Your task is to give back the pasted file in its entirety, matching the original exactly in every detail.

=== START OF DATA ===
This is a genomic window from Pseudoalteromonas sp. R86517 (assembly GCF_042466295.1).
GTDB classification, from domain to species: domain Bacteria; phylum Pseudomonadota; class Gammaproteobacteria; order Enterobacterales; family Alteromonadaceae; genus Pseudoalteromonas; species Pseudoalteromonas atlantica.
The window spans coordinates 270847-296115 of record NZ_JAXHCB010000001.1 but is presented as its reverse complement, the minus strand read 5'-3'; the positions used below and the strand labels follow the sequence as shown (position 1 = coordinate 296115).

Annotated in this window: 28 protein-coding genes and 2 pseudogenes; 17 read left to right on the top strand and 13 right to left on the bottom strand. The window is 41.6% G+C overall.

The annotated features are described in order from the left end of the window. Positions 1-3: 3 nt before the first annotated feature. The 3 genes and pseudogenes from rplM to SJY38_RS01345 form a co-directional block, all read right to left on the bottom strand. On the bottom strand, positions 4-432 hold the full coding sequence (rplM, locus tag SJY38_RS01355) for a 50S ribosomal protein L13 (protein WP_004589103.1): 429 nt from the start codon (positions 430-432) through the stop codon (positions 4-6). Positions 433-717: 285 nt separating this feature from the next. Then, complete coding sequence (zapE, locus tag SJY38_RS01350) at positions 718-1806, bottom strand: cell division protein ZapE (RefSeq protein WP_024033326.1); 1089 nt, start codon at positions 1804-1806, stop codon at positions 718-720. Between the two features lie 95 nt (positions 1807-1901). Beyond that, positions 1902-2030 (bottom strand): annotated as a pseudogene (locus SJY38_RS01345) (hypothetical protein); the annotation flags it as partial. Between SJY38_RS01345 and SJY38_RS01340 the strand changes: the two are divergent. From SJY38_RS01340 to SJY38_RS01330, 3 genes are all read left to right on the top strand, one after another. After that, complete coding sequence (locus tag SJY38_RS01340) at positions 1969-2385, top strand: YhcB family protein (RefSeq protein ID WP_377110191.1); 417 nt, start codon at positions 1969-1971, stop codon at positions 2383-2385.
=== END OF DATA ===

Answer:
This is a genomic window from Pseudoalteromonas sp. R86517 (assembly GCF_042466295.1).
GTDB classification, from domain to species: domain Bacteria; phylum Pseudomonadota; class Gammaproteobacteria; order Enterobacterales; family Alteromonadaceae; genus Pseudoalteromonas; species Pseudoalteromonas atlantica.
The window spans coordinates 270847-296115 of record NZ_JAXHCB010000001.1 but is presented as its reverse complement, the minus strand read 5'-3'; the positions used below and the strand labels follow the sequence as shown (position 1 = coordinate 296115).

Annotated in this window: 28 protein-coding genes and 2 pseudogenes; 17 read left to right on the top strand and 13 right to left on the bottom strand. The window is 41.6% G+C overall.

The annotated features are described in order from the left end of the window. Positions 1-3: 3 nt before the first annotated feature. The 3 genes and pseudogenes from rplM to SJY38_RS01345 form a co-directional block, all read right to left on the bottom strand. On the bottom strand, positions 4-432 hold the full coding sequence (rplM, locus tag SJY38_RS01355) for a 50S ribosomal protein L13 (protein WP_004589103.1): 429 nt from the start codon (positions 430-432) through the stop codon (positions 4-6). Positions 433-717: 285 nt separating this feature from the next. Then, complete coding sequence (zapE, locus tag SJY38_RS01350) at positions 718-1806, bottom strand: cell division protein ZapE (RefSeq protein WP_024033326.1); 1089 nt, start codon at positions 1804-1806, stop codon at positions 718-720. Between the two features lie 95 nt (positions 1807-1901). Beyond that, positions 1902-2030 (bottom strand): annotated as a pseudogene (locus SJY38_RS01345) (hypothetical protein); the annotation flags it as partial. Between SJY38_RS01345 and SJY38_RS01340 the strand changes: the two are divergent. From SJY38_RS01340 to SJY38_RS01330, 3 genes are all read left to right on the top strand, one after another. After that, complete coding sequence (locus tag SJY38_RS01340) at positions 1969-2385, top strand: YhcB family protein (RefSeq protein ID WP_377110191.1); 417 nt, start codon at positions 1969-1971, stop codon at positions 2383-2385.